We got through the top deep and 8 frames of the bottom deep before it happened. There were more bees in the hive so it is more intense. The 9th frame had a beetle on it and as I went to tell Mike to kill it, it happened. I got stung. I didn’t freak out and drop the frame or cry. I put the frame in the hive and walked away. The bee keeping books say that when you get stung, you should immediately smoke the sting. The sting sends a smell signal to other bees that there is danger. Smoking it masked the smell. You aren’t suppose to pull our the stinger but scrape it with your finger nail instead. I’m not sure why. Mike said that my finger was still pulsing after I scraped it, but I didn’t notice. I was too startled by how much it throbbed. It didn’t swell or turn extremely red. At least I know I am not allergic.

Finger, post sting

An Unexpected Visitor

20 Jun

Last week, a health inspector came to the house unannounced. The first time that this happened, beekeeping was illegal in New York and Deb had to donate the hive. Since beekeeping is now legal, this time was different. Here is what the email from Deb said:

“This afternoon an inspector from the Health Dept. appeared on the front stoop, and I thought we’d been busted again! But he was just making the rounds of all the registered hives in the city — he said there were 54 in the five boros, which seemed low to me. Just wanted to make sure we were set up properly, the bees’ flight path was not criss crossing someone else’s patio and, most important, that they had a good source of water. Liv, (our upstairs neighbor) thought our operation deserved an A (though a “B” might have been more appropriate), so we made one. Billie stood guard. xo”

"Inspection Sticker"

Billie Jean standing guard

Last July, restaurants in New York city started to receive letter grades from health department for their cleanliness. Most restaurants get As and Bs and occasionally one will say “Grade Pending”. When Mike and I went on date night last week we ate at a restaurant with a B rating. The food was ok but there was a bottle of cleaning solution and a rag left on the table next to us.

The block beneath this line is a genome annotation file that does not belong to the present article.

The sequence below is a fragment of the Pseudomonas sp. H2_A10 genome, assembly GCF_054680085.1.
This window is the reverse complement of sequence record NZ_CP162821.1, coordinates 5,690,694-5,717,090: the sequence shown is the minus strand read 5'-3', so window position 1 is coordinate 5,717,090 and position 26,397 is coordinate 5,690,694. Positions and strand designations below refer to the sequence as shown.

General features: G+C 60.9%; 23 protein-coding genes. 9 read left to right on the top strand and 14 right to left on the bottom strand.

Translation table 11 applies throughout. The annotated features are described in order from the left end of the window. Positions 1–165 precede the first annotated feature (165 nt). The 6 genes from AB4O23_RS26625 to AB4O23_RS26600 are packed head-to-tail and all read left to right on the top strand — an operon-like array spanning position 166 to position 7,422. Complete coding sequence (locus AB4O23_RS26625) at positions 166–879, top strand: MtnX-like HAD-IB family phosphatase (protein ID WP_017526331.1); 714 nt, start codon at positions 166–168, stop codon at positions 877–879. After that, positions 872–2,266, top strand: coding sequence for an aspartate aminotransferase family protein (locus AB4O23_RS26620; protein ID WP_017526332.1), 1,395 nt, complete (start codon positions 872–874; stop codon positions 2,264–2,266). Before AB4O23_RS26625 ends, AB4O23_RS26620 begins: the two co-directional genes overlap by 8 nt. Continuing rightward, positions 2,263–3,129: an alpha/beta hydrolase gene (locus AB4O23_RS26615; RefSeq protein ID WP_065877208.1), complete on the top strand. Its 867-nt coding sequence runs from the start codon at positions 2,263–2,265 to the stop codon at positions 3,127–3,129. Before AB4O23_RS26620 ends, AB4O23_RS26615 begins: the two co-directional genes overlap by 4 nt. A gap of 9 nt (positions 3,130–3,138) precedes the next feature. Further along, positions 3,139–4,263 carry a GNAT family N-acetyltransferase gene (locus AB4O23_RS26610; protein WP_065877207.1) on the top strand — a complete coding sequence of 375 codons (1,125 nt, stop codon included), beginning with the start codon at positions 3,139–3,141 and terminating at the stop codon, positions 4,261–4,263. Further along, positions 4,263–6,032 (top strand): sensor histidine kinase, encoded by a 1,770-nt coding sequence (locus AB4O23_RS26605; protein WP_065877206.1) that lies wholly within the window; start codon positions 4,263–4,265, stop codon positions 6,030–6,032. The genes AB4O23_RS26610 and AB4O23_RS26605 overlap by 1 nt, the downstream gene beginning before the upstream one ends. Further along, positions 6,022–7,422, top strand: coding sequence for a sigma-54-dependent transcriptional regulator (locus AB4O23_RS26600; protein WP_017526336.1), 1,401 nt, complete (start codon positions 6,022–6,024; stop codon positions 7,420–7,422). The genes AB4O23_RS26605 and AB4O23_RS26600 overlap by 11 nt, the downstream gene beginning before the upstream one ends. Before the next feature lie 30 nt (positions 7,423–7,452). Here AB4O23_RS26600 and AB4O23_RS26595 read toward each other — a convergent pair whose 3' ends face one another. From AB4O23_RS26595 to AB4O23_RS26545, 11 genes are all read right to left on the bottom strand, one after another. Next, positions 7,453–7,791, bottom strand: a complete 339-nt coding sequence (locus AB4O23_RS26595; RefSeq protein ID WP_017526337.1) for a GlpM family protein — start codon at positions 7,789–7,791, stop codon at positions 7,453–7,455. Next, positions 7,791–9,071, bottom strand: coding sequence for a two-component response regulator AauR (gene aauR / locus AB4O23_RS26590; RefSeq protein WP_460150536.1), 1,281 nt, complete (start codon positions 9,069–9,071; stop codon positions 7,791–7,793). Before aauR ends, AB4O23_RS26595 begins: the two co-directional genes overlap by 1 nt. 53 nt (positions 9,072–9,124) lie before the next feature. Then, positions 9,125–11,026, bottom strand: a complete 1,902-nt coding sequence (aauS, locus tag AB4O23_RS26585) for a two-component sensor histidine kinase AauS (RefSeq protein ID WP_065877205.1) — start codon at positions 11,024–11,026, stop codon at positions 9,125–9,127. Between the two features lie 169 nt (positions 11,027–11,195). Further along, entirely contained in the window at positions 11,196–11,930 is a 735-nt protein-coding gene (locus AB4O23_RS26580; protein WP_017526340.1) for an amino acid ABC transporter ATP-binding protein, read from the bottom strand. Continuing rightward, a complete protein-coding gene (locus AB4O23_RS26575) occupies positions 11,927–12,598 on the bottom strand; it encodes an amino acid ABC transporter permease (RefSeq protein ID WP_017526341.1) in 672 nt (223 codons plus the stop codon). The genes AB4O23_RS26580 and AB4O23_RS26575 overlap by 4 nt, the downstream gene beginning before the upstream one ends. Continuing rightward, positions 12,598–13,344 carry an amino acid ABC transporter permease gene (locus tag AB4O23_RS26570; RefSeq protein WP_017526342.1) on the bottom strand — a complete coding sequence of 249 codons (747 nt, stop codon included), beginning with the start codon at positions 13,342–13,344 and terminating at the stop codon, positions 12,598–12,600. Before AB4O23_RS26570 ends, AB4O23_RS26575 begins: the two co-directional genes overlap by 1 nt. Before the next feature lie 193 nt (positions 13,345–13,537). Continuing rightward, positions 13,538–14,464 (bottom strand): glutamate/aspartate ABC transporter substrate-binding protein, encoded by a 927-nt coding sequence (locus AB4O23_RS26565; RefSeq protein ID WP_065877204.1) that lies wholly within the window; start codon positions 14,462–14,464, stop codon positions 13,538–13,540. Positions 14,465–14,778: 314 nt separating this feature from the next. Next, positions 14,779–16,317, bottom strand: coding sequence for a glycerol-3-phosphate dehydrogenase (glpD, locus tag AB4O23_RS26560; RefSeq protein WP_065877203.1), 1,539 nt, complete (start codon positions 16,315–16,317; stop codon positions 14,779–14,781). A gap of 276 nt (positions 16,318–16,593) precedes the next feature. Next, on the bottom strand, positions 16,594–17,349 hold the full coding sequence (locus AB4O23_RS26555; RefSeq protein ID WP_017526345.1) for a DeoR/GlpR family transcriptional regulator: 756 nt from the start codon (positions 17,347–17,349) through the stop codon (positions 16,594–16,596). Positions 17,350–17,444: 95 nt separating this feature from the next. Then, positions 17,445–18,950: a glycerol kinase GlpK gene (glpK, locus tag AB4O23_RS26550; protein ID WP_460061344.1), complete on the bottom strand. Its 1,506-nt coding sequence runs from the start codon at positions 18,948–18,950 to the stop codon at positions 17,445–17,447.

I like to think that our hive is very well kept and meets the highest sanitary levels, even if I never wear gloves when I work with the bees.

The Queen of all queens

17 Jun

Like a queen bee, my grandmother was the epicenter of my colony-sized family. Having one son and seven daughters, my grandmother managed to keep most of the family within a 30 mile radius. Even my 10 cousins are in the NJ area. There was never a holiday or a birthday (and there are many) that didn’t have at least 15-20 relatives in attendance. Even those worker bee aunts that live out-of-state manage to visit multiple times a year. What is more remarkable is the amount of coordination my mother and her sisters have. Just like worker bees in a hive, my aunts each take on a task and always come together to create endless buffets of food and dessert. I credit this to my matriarchal grandmother. She was the master of hosting a party in her apron and from the kitchen. Even the birds in the neighborhood ate well. My grandmother was endlessly generous with her time and energy. She will be missed greatly.

Grandma and me at my brother's wedding 12/06

Grandma at my cousin's wedding 07/08

Grandma at her great-grandson's christening

My aunts and Grandma 10/06

Six of the sisters

Grandma and her daughters

Buzz Worthy

16 Jun

Since the hive returned to Brooklyn, my friends and family members have begun sending me all things bee related. It started with a Facebook message asking me about a swarm in Little Italy. Yes, I had already heard about it. No ,I wasn’t involved. Same thing happened with the swarm in Chinatown. My cousin texted messaged me at 8am to see if I was a part of it. I wasn’t a part of it, but it looked cool.

My coworkers have also taken an interest in the hive since it does add some humor to meetings. One coworker sent me information about the documentary Queen of the Sun. Turns out that Deb was in the movie! She had been interviewed at a rally back when it was illegal to keep a hive in New York City.